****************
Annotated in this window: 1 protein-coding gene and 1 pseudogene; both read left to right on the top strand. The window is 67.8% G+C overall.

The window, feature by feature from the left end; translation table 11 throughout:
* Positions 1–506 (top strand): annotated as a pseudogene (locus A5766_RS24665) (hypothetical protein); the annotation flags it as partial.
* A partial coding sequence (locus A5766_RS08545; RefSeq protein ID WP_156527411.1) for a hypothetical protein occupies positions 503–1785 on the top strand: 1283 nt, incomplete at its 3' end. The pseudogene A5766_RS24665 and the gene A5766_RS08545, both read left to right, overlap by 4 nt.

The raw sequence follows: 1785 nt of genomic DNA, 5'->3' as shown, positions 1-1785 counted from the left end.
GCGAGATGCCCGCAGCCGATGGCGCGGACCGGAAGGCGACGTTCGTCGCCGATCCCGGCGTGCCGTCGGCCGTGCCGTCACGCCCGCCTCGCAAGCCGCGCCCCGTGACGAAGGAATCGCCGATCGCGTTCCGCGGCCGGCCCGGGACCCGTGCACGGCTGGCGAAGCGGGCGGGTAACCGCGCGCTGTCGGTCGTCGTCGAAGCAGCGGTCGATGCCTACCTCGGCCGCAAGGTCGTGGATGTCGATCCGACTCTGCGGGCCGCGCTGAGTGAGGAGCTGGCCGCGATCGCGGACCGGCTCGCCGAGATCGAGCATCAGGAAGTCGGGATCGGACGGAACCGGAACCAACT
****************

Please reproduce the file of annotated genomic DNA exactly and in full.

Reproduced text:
Annotated in this window: 1 protein-coding gene and 1 pseudogene; both read left to right on the top strand. The window is 67.8% G+C overall.

The window, feature by feature from the left end; translation table 11 throughout:
* Positions 1–506 (top strand): annotated as a pseudogene (locus A5766_RS24665) (hypothetical protein); the annotation flags it as partial.
* A partial coding sequence (locus A5766_RS08545; RefSeq protein ID WP_156527411.1) for a hypothetical protein occupies positions 503–1785 on the top strand: 1283 nt, incomplete at its 3' end. The pseudogene A5766_RS24665 and the gene A5766_RS08545, both read left to right, overlap by 4 nt.

The raw sequence follows: 1785 nt of genomic DNA, 5'->3' as shown, positions 1-1785 counted from the left end.
GCGAGATGCCCGCAGCCGATGGCGCGGACCGGAAGGCGACGTTCGTCGCCGATCCCGGCGTGCCGTCGGCCGTGCCGTCACGCCCGCCTCGCAAGCCGCGCCCCGTGACGAAGGAATCGCCGATCGCGTTCCGCGGCCGGCCCGGGACCCGTGCACGGCTGGCGAAGCGGGCGGGTAACCGCGCGCTGTCGGTCGTCGTCGAAGCAGCGGTCGATGCCTACCTCGGCCGCAAGGTCGTGGATGTCGATCCGACTCTGCGGGCCGCGCTGAGTGAGGAGCTGGCCGCGATCGCGGACCGGCTCGCCGAGATCGAGCATCAGGAAGTCGGGATCGGACGGAACCGGAACCAACT